Yousef Mashal Not Only One who Despises Bahrainis, Many Naturalized Citizens Do So
2019-03-01 - 11:29 ص
Bahrain Mirror (Exclusive): If the words of businessman Yousef Mashal were painful to hear, then the injustice of your own countrymen would even feel more painful.
The statements made by the king and the prime minister only a few weeks ago about the significance of Bahraini nationals in their country only left an adverse impact, as the likes of Yousef Mashal know that this talk is for media consumption only, and the bitter truth is that the political leadership of the country does not value Bahraini nationals at all. This could be seen reflected in the insults directed at nationals in their own country by the new Bahrainis.
Mashal gave himself the liberty to speak arrogantly and rudely, provoking outrage. He crossed the line when he decided to ridicule Bahraini citizens' demand to make their employment in the private and public sectors a priority.
Mashal tried to push the attack away from him by playing the famous game of accusing the opponents of his provocative comments of having links to terrorism and loyalty to foreign countries. It's the same discourse by which these naturalized people and mercenaries came between Bahrainis, dividing them and creating a social rift with the helping hand of the authorities. Mashal and people like him primarily couldn't bear hearing the Bahrainis unified voice, demanding to mainly limit the resources and riches of their land to them and not to others.
However, is this stranger, businessman, Mashal, only boldly speaking his mind? Is he the only one? Or do his words represent an opinion and a trend that exists in the private commercial sector as well as among those in power? With these questions in mind, one can listen closely to what lawyer Abdullah Hashim said on Saturday (February 23, 2019): "The employment of foreigners in the public sector is supported by another political decision-making position, and this is where there is a conflict and thus appeals will not succeed. The popular demand needs a political will."
Without beating around the bush, Abdullah Hashim is now working for Prime Minister Khalifa bin Salman, who is dissatisfied with his setback keeping him behind the Crown Prince First Deputy Prime Minister. Hashim criticized and carps at the Crown Prince and his economic team, saying they oppose the unemployed Bahrainis having their right to be hired in the public sector, noting that they back the position of supporting the employment of foreigners. He even demands that the Crown Prince and his team, who began addressing the unemployment issue, to quickly announce their plan for solving the dilemma of unemployed Bahrainis: "If not announced this week, it is just a media [ploy] and stalling."
On the other hand, Mashal reiterates in one way or another what Labor Ministry Undersecretary Sabah Al-Dosari said in his statement, which perhaps was one of the most recent comments sparking anger among Bahrainis. On January 13, Al-Dosari said that "companies and institutions are not obliged to make the employment of Bahrainis a priority, since the economy in Bahrain is an open economy," adding that "the ministry is seeking, by persuasion not imposition and forces, to have jobs for Bahrainis."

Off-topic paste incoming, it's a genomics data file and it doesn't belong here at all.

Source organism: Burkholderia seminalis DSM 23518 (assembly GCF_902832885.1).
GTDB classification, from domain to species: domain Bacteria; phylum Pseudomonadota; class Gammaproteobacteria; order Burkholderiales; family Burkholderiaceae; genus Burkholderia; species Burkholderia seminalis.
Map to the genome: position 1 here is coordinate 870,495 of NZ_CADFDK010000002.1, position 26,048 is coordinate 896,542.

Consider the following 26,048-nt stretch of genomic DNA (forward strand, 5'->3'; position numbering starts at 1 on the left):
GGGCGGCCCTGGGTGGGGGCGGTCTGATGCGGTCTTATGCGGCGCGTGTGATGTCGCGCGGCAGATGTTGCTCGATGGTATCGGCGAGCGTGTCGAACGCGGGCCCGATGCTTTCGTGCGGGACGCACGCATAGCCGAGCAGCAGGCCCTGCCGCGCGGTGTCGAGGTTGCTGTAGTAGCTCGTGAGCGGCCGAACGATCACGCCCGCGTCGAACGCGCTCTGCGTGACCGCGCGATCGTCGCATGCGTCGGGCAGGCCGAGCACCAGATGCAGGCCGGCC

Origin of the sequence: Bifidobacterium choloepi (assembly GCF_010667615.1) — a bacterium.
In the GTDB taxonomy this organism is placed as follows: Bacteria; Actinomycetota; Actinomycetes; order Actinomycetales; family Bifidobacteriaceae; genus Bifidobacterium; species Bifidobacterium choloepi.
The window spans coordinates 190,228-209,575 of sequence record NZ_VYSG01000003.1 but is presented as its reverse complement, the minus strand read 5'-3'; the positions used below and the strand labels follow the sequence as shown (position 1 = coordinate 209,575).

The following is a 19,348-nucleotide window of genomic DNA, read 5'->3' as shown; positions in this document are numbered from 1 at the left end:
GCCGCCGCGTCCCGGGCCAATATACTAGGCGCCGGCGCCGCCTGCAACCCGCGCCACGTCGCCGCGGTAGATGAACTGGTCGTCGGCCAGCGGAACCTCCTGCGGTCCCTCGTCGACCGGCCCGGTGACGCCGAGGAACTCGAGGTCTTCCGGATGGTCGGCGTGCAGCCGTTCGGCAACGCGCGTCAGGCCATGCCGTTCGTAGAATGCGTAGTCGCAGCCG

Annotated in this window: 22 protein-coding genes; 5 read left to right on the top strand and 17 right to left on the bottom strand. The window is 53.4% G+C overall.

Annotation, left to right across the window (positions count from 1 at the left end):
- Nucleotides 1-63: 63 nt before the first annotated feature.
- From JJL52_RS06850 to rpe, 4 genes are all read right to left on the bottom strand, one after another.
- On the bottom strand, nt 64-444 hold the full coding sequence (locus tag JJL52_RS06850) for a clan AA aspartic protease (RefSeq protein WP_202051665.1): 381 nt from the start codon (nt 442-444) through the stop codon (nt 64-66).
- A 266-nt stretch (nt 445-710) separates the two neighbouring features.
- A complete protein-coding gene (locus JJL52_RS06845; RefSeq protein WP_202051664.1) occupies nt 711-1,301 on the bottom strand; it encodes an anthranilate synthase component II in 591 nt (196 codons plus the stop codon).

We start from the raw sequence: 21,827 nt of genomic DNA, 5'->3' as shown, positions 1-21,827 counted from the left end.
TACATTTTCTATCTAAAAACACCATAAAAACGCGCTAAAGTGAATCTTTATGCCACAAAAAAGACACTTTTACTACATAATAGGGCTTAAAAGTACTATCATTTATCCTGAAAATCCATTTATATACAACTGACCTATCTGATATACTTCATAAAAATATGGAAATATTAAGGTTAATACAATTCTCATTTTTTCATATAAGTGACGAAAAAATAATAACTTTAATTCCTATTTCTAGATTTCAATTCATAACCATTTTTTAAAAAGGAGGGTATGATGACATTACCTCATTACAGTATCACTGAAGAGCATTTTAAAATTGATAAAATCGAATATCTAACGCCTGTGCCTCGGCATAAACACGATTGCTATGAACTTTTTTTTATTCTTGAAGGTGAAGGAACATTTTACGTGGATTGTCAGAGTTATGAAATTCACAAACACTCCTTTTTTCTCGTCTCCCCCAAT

If the comments of the naturalized Mashal were considered hurtful, then such comments coming from Bahrainis would be more so. Farid Hassan, a Bahraini writer for Al-Watan newspaper, wrote an article no less insolent than Mashal's attitude. On January 29, he wrote an article entitled: "Disadvantages of Hiring a Bahraini". He repeated the false stereotypes, such as that "the Bahraini is often enthusiastic at first but soon does not do what is expected of him, which the reason for his hiring was based on," and that the Bahraini "quits the job if he had the opportunity to be in a job with better salaries and privileges." He also goes as far as warning that "relying on emotion in the employment of the unemployed Bahrainis and those seeking jobs harms all parties involved, including their employment in the public and private sectors."
Returning to Mashal, it is evident in his articles, published in Al-Bilad newspaper which allowed him to write and preach the public opinion, that he is expressing a certain view shared by private sector businessmen and traders (the economic team). Mashal describes the government's previous employment of Bahrainis as "the implications of disguised unemployment," as if he's saying that's the reason for what the decline in the economy. He highlights in his article that "the accumulation of national labor in the government sector with the lack of production at the time did not lead to real development, but actually exacerbated disguised unemployment, removing these local workers from industrial and productive jobs, and excluding educated youth from certain professions, while opening the door for depending on foreign labor." Hence, he sees that hiring Bahrainis in the government accumulates disguised unemployment.
Mashal's vision and disdain for Bahrainis can be added to Undersecretary Sabah Al-Dosari and Farid Hassan said, without forgetting the statements of Minister Zayed Al-Zayani when he publicly said that "Bahrainis lack creativity" and bashed a Bahraini trader objecting to the Chamber's decision to widely open the market to foreigners, allowing them to compete with Bahraini traders without restrictions. "Quit that kind of talk," the Minister warned him.
التعليقات المنشورة لا تعبر بالضرورة عن رأي الموقع
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